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Ave Uwe: Stack’n Stuff Game Review

Packing in the Polyominoes

Today we unload the U-HAUL in our review of Stack'n Stuff, from Uwe Rosenberg.

Disclosure: Meeple Mountain received a free copy of this product in exchange for an honest, unbiased review. This review is not intended to be an endorsement.

Moving stinks. After more moves than I care to admit, I know this: I never want to have to do it again.

Anyone that’s ever had to pack up their life in preparation for settling down somewhere else knows exactly what I’m talking about. First, there’s the never-ending boxing up of belongings (do I REALLY have this many board games!?). And then comes the day of the actual move: bribing friends and family members with promises of pizza, boxes being hauled out and placed into a truck, one after the other, like a suspect in an FBI investigation. And figuring out how to fit everything into the truck without it getting destroyed in the process is a frustrating test of willful endurance.

Thus the stage is set for Stack’n Stuff, Lookout Games’s 2022 retheme of Patchwork. More precisely, it’s a reimagining of Patchwork Express, an earlier redesign of its namesake. So, how does it play? What’s changed in this retheme of a redesign? Are those changes necessary? And, if you already own Patchwork (or Express), do you need Stack’n Stuff in your life?

Glad you asked.


In Stack’n Stuff, players take turns drafting the polyomino-shaped Furniture tiles from a central display and then trying to place those tiles onto their player board. The tiles cost the player time and money: the two forms of currency in the game. Expending time moves you closer to the end of the game. Expending money costs you points because every coin is worth a victory point. Thankfully, there are ways to replenish your supply. When the dust settles, the person with the most money and most tightly packed moving truck wins.

If you’ve ever played Patchwork, then you’ve already played Stack’n Stuff. If you’ve never played Patchwork, then you can check out my review (linked above) for a more in-depth description of the gameplay.


Patchwork Express changed things up by enlarging the tiles, paring down the overall number of them, and making the player boards smaller (reduced from 9×9 to 7×7). The goal, presumably, was to create a Patchwork experience that could be enjoyed in a fraction of the time it would normally take. And it was pretty successful at accomplishing what it set out to accomplish.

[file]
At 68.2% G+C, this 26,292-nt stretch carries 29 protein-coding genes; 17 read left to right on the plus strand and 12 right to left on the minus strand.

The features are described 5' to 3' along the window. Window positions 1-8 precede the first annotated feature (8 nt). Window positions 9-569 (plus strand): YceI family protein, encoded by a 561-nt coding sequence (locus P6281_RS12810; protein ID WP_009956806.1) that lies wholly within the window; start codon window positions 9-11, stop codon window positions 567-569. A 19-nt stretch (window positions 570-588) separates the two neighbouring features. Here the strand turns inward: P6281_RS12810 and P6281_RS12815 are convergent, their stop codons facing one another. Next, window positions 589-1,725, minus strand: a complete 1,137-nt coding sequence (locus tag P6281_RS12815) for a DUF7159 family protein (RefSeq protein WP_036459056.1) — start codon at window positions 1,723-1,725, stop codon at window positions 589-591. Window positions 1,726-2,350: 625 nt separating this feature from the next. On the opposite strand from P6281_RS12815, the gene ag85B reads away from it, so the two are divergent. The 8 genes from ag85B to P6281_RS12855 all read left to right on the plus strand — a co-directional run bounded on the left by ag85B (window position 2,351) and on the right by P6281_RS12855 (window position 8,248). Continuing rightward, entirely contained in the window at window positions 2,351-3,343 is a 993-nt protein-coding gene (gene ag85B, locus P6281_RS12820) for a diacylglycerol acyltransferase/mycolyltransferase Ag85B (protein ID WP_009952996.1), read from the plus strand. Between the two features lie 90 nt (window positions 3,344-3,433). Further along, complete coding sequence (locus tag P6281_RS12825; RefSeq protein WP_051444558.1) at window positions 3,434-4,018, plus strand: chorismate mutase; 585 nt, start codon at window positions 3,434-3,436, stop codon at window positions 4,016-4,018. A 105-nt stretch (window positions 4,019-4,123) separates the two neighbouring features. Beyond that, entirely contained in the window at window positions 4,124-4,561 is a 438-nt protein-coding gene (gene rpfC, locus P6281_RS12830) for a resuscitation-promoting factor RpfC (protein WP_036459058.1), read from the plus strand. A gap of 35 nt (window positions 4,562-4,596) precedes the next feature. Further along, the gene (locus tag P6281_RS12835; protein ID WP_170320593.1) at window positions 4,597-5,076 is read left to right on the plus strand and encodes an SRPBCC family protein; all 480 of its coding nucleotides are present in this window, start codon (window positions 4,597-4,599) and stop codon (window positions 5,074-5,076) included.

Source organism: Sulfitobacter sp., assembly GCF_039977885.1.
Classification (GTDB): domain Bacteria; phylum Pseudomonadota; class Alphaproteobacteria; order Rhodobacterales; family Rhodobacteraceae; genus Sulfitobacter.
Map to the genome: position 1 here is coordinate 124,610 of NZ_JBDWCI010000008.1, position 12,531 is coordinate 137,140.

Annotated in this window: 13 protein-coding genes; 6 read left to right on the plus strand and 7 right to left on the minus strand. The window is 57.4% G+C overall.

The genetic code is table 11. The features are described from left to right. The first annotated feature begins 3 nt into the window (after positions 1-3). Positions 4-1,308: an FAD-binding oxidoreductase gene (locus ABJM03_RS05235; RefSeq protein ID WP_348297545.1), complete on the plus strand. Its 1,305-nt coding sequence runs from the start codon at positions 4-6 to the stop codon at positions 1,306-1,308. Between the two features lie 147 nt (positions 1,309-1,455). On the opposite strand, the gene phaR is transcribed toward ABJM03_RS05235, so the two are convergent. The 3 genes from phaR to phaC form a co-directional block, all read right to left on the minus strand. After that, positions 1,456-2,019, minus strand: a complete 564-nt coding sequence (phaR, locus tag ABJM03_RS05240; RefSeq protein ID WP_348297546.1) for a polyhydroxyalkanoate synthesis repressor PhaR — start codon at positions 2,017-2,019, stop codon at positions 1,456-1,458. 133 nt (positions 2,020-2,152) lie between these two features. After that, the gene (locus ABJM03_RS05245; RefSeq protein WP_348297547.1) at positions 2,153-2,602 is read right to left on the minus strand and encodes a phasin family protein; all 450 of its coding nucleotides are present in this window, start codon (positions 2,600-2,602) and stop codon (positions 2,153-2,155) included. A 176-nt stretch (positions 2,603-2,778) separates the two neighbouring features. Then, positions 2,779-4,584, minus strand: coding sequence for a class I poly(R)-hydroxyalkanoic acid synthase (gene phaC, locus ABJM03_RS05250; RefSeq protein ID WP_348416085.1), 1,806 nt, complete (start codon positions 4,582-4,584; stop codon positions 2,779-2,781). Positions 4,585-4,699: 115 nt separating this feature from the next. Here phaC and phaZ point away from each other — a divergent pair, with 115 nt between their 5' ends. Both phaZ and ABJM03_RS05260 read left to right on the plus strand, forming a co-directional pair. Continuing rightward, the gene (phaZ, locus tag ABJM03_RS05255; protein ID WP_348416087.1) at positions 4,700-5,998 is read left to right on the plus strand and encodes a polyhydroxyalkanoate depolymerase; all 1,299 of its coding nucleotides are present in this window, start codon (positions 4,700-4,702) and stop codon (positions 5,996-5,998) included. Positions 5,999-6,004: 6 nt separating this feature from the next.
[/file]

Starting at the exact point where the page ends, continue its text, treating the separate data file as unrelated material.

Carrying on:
In Patchwork Express, you and your competitor are in direct competition to create the highest scoring quilts. In Stack’n Stuff, you’re competing to see who can cram the most stuff into their respective moving trucks. Aside from the vastly different themes, nothing has changed. Stack’n Stuff is a tile-for-tile remake of Patchwork Express.

Aside from the theme, 2021’s Patchwork: Halloween Edition is, at the time of this writing, the only Patchwork spinoff in which anything has changed. In Halloween, several tiles had a few of their values adjusted. You’ll find none of that here.

Let’s just say, I’m glad I didn’t beg Justin to grab this one for me at Essen last year. I’d had my suspicions about just how similar Stack’n Stuff and Express were, and I was having a hard time convincing myself that the purchase was justified. Not to mention, poor Justin was already pack-muling for a zillion people already!


That was the question I asked myself the first time I read about Stack’n Stuff. Why is this even a thing? Was the world really clamoring for a Patchwork Express retheme?

In preparation for this review, I put the question forward to the Uwe Rosenberg fan group on Facebook. 94% of the respondents said that they liked Patchwork’s theme better than Stack’n Stuff’s. Out of the group’s almost 4,000 members, only 19 took the time to reply (and only one of those was in favor of Stack’n Stuff), so take that response for what it’s worth.

Even though the sample set was very small, I must admit that I was surprised by the results, and not just because there were so few responses. I’d expected there to be a more even split. Personally, I find Stack’n Stuff’s theme the more approachable of the two. I’ve never crafted a patchwork quilt, but I’ve definitely played furniture Tetris. I’d expected more people to feel the same way.


So, who is Stack’n Stuff for?

For starters, if the idea of playing a game about min-maxing the placement of household items in a moving van appeals to you more than the idea of sewing buttons and patches into a quilt, then Stack’n Stuff is the game for you. That is, unless you already own the original Patchwork (or one of its various editions).

If that’s the case, you’re not going to find anything in Stack’n Stuff that you haven’t seen before. The only reason you’d want it is if you just wanted a faster Patchwork experience or you regularly play Patchwork with a younger audience or perhaps a friend or relative who has visibility issues. Even then, the theme will most likely be the determining factor for you.

If you’re like me, though, a Rosenberg fanatic, the answer is clear. You definitely need this in your collection. But Stack’n Stuff doesn’t top the list when I think of Rosenberg games I’d hunt down first.

That, dear reader, is a topic for another day.

  • Mediocre - I probably won’t remember playing this in a year.

About the author

David McMillan

IT support specialist by day, Minecrafter by night; I always find time for board gaming. When it comes to games, I prefer the heavier euro-game fare. Uwe Rosenberg is my personal hero with Stefan Feld coming in as a close second.

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